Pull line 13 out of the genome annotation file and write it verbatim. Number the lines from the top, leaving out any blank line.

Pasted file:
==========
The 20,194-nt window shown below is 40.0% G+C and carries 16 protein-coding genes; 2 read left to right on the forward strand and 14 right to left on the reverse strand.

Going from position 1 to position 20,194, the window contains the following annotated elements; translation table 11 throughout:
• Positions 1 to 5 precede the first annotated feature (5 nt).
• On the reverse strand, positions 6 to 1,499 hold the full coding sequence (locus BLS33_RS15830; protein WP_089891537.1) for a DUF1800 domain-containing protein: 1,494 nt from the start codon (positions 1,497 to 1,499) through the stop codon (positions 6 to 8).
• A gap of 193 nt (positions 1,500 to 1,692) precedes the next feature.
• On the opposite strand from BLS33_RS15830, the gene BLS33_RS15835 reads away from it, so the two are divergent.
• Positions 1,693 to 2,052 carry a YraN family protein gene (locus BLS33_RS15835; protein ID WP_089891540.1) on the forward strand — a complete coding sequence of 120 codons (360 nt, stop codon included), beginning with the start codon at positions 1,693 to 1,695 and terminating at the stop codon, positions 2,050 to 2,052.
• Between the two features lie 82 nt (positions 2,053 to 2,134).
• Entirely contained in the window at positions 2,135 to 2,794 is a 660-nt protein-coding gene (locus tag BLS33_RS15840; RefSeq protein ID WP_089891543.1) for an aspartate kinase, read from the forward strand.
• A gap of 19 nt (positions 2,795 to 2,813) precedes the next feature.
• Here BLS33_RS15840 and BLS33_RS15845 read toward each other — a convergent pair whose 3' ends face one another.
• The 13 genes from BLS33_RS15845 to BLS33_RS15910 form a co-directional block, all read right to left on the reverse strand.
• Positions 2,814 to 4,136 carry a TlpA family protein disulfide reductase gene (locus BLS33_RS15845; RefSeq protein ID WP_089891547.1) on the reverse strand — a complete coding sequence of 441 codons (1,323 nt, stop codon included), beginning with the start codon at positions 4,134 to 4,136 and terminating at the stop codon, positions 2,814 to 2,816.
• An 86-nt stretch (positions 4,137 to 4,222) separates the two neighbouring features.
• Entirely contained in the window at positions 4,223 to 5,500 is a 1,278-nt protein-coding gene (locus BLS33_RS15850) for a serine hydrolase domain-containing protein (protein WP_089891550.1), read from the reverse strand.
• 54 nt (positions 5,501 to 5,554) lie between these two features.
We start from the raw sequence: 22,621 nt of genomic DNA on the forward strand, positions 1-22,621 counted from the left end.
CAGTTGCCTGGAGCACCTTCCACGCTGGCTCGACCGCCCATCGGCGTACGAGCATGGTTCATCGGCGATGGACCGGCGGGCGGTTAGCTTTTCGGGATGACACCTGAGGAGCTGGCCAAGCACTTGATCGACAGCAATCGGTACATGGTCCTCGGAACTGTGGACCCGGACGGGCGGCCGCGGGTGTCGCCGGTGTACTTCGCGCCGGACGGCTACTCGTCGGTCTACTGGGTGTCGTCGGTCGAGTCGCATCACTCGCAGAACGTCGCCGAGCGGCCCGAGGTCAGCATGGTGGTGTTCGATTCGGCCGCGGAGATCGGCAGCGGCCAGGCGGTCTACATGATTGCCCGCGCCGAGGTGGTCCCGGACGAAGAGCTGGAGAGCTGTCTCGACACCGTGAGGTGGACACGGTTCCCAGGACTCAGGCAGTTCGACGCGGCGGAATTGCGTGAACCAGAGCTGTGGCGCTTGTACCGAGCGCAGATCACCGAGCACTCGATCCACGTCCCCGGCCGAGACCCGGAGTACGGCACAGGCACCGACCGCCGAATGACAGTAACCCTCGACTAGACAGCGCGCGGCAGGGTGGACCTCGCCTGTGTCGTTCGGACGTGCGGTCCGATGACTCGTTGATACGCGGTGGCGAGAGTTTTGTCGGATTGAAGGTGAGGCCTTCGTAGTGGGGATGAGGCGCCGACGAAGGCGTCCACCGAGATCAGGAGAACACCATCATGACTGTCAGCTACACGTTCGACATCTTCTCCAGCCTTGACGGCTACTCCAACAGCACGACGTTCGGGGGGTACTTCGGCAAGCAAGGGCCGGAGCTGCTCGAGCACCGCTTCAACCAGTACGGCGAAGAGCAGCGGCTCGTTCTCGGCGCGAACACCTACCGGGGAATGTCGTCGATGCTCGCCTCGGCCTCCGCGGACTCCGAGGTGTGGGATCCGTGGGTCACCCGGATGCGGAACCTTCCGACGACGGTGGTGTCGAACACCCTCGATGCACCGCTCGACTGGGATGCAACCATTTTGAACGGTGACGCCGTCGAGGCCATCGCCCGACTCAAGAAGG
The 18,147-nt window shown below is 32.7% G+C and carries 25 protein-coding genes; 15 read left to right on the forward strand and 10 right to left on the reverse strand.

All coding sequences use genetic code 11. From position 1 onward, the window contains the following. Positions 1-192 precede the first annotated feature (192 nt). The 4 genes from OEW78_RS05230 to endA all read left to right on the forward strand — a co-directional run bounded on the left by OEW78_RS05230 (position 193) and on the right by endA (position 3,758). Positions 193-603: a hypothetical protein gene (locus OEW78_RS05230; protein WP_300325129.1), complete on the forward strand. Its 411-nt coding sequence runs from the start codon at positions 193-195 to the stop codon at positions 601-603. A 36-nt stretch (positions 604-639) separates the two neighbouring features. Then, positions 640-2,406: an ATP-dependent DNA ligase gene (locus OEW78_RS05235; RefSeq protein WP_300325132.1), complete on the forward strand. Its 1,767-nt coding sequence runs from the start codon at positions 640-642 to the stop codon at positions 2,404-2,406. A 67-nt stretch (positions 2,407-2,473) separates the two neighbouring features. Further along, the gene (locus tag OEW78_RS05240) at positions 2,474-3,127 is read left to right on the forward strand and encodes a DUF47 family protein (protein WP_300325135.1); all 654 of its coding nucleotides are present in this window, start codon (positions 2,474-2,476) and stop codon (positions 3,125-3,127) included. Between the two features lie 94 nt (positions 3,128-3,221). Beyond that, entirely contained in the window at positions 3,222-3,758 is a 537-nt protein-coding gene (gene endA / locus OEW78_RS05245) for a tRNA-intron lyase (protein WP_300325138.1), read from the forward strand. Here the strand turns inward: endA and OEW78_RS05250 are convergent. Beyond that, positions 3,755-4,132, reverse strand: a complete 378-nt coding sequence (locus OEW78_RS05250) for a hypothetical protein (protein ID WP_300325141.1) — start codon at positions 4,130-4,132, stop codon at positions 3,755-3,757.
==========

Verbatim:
• Positions 2,814 to 4,136 carry a TlpA family protein disulfide reductase gene (locus BLS33_RS15845; RefSeq protein ID WP_089891547.1) on the reverse strand — a complete coding sequence of 441 codons (1,323 nt, stop codon included), beginning with the start codon at positions 4,134 to 4,136 and terminating at the stop codon, positions 2,814 to 2,816.